We've come a long, long way since the dawn of the commercial Web, which in banking began in May 1995 when Wells Fargo posted the first customer statement on a website.
Back then, when we talked about virtual banking, we meant Internet banking. Now, there's the very distinct possibility that banks and credit unions will set up shop in virtual worlds such as Second Life from Linden Lab <secondlife.com>.
Let's call it truly virtual banking. Second Life, with more than 940,000 users, allows the exchange of virtual Linden dollars for real greenbacks, currently at a rate of L$273 to US$1. Due to the possibility of real profits from virtual activities, this metaverse has attracted more than 10,000 businesses including Starwood Hotels and others (see Analysis below).
Apparently, the first real-world bank with a truly virtual presence is none other than Wells Fargo, whose Stagecoach Island debuted in Second Life late last year. However, after a few months the site was moved to a standalone site with no connection to Second Life <stagecoachisland.com> (see screenshot below).
In Second Life, the private island was accessible only to Wells Fargo customers who received an invite from the bank. Normal Second Lifers could not gain entry. Users were given a $30 stake in virtual cash. Although the island tempts them with various ways to spend it, the goal is to save, with interest paid at the rate of 10% per day. Users can earn additional cash by taking finance-oriented online quizzes.
The stated purpose of Stagecoach Island is financial education. It is part of a larger program aimed at younger adults. The We Take the Fun of Money Seriously program was piloted in Austin and San Diego last year. Here's an excerpt from the Sept. 14, 2005, press release:
Wells Fargo is hosting a series of live "We Take the Fun of Money Seriously" events throughout Austin and San Diego during September and October where young adults can participate in various activities — from karaoke and trivia games to athletic challenges and photo booths — and win prizes while learning about banking basics. Event participants will receive the Web address and a unique log-in code for the Stagecoach Island software and will have the opportunity to play the online game at home for 30 days.
Apparently, the pilot was successful. This year, the program was used at summer rock concerts, primarily a dozen venues of The Warped Tour, and at 19 college campuses this fall. The first stop was Aug. 20 at the University of Nebraska and the tour ends Nov. 1 at Central Washington.
The bank was assisted by Swivel Media, a San Francisco-based marketing firm which hosts a Web page and short video devoted to the game at <www.swivelmedia.com/fun_money.htm>. According to a July blog post at Clickable Culture, the company paid $17,000 to Second Life freelancers to build the game.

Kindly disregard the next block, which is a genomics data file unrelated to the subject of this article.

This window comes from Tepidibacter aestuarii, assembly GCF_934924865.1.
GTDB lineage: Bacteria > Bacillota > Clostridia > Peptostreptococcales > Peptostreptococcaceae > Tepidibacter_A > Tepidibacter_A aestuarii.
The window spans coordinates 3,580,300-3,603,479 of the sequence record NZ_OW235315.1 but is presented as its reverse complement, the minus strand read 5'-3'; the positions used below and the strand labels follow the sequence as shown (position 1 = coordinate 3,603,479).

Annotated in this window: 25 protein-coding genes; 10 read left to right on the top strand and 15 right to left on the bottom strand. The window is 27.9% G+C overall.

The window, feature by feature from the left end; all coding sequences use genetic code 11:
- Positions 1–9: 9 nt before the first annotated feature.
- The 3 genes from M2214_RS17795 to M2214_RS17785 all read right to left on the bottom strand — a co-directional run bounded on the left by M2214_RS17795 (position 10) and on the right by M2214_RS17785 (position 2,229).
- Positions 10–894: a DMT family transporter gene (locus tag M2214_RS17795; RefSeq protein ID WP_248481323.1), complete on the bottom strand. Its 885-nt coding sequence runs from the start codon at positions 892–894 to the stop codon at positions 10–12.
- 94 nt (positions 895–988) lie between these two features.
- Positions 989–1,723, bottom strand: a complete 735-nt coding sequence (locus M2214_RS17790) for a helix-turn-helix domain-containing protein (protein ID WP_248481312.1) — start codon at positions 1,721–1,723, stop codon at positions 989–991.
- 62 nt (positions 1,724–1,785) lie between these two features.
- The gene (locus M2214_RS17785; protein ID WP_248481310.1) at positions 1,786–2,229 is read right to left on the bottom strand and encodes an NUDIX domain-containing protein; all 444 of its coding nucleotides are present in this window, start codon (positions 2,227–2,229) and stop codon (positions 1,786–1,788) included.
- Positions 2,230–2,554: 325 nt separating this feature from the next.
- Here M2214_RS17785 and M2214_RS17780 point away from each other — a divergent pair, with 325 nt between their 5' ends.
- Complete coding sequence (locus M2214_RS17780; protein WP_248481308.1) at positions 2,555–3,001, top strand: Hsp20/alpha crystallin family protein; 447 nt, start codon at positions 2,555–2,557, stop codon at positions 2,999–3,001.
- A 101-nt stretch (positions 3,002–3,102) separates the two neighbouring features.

Online gaming, or advergaming as it's sometimes called, is a good way to make an impression with younger users, even though it may be difficult to create a game not considered totally lame by the target audience. We recommend keeping it simple, and bribing the target audience with numerous prizes.
The bigger issue, whether to create a presence in Second Life and/or other metaverses, is more complicated. Several major brands have recently taken the plunge including American Apparel, Starwood Hotels, and others.
The Starwood's program is interesting. They are using the Second Life hotel project, aloft, to create a buzz for a real-world brand they intend to introduce in 2008 under the same name. The hotel's Second Life effort is chronicled in its own blog, <virtualloft.com>, which includes a virtual grand opening featuring Ben Folds scheduled Oct. 19.
Financial institutions, looking to create some buzz, should consider a presence in Second Life. With an expected population of one million by year-end, the marketing opportunities within the metaverse are intriguing. But more importantly, a Web-based blog and marketing campaign could yield millions of free impressions for online and offline media.
However, this is not as easy as it seems. There are numerous risks and obstacles that must be overcome. The largest banking operation in Second Life, Ginko Financial <ginkofinancial.com> which lends Linden dollars at 44% interest, has been plagued with accusations of fraud, specifically of being a Ponzi scheme (read Reuters article here). There have also been recent incidents of Second Life hacking that have caused problems.
But the biggest risk is to your reputation. Not only are you vulnerable to the whims of the game players, you also risk being associated with the more adult-themed activities in Second Life. Before taking the plunge, you should have a staffer join the metaverse and consult with seasoned players for advice on proper "game etiquette" (remember "netiquette" ten years ago?). You want to make sure you position yourself as "less lame" than the average financial institution.
But those risks are manageable; in fact, they are similar to the problems you deal with in the real world. And given the potential buzz from a successful Second Life brand, it's worth your while to investigate the potential.
P.S. If you think this is all a fad, consider the source of the Ginko Financial article cited above. It was written by a new full-time reporter from Reuters who works IN Second Life (see NY Times story here).